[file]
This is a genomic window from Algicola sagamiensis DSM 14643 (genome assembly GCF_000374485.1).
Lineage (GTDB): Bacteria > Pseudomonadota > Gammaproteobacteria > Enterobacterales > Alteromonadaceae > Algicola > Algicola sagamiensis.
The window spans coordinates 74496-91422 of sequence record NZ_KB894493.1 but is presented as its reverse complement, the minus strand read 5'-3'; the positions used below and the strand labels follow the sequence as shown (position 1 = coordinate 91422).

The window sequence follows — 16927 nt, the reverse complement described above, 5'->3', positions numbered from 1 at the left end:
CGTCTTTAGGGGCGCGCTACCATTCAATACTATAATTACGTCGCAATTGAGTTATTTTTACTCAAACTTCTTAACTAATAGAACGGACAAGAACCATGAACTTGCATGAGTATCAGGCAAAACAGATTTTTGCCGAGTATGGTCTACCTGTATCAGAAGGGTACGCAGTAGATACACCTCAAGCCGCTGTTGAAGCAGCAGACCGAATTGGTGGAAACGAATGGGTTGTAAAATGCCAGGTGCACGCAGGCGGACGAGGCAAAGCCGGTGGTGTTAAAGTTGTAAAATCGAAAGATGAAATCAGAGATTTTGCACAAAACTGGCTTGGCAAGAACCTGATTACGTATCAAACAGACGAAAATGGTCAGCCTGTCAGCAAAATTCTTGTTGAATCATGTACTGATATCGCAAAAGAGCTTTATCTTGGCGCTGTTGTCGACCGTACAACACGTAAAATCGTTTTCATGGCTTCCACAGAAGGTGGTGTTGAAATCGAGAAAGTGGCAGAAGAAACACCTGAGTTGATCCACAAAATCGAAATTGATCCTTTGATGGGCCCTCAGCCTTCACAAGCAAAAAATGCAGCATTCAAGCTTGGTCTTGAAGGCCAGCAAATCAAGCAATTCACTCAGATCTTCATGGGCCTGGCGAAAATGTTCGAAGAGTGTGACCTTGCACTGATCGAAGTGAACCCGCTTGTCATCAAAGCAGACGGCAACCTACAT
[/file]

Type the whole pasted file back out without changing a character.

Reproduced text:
This is a genomic window from Algicola sagamiensis DSM 14643 (genome assembly GCF_000374485.1).
Lineage (GTDB): Bacteria > Pseudomonadota > Gammaproteobacteria > Enterobacterales > Alteromonadaceae > Algicola > Algicola sagamiensis.
The window spans coordinates 74496-91422 of sequence record NZ_KB894493.1 but is presented as its reverse complement, the minus strand read 5'-3'; the positions used below and the strand labels follow the sequence as shown (position 1 = coordinate 91422).

The window sequence follows — 16927 nt, the reverse complement described above, 5'->3', positions numbered from 1 at the left end:
CGTCTTTAGGGGCGCGCTACCATTCAATACTATAATTACGTCGCAATTGAGTTATTTTTACTCAAACTTCTTAACTAATAGAACGGACAAGAACCATGAACTTGCATGAGTATCAGGCAAAACAGATTTTTGCCGAGTATGGTCTACCTGTATCAGAAGGGTACGCAGTAGATACACCTCAAGCCGCTGTTGAAGCAGCAGACCGAATTGGTGGAAACGAATGGGTTGTAAAATGCCAGGTGCACGCAGGCGGACGAGGCAAAGCCGGTGGTGTTAAAGTTGTAAAATCGAAAGATGAAATCAGAGATTTTGCACAAAACTGGCTTGGCAAGAACCTGATTACGTATCAAACAGACGAAAATGGTCAGCCTGTCAGCAAAATTCTTGTTGAATCATGTACTGATATCGCAAAAGAGCTTTATCTTGGCGCTGTTGTCGACCGTACAACACGTAAAATCGTTTTCATGGCTTCCACAGAAGGTGGTGTTGAAATCGAGAAAGTGGCAGAAGAAACACCTGAGTTGATCCACAAAATCGAAATTGATCCTTTGATGGGCCCTCAGCCTTCACAAGCAAAAAATGCAGCATTCAAGCTTGGTCTTGAAGGCCAGCAAATCAAGCAATTCACTCAGATCTTCATGGGCCTGGCGAAAATGTTCGAAGAGTGTGACCTTGCACTGATCGAAGTGAACCCGCTTGTCATCAAAGCAGACGGCAACCTACAT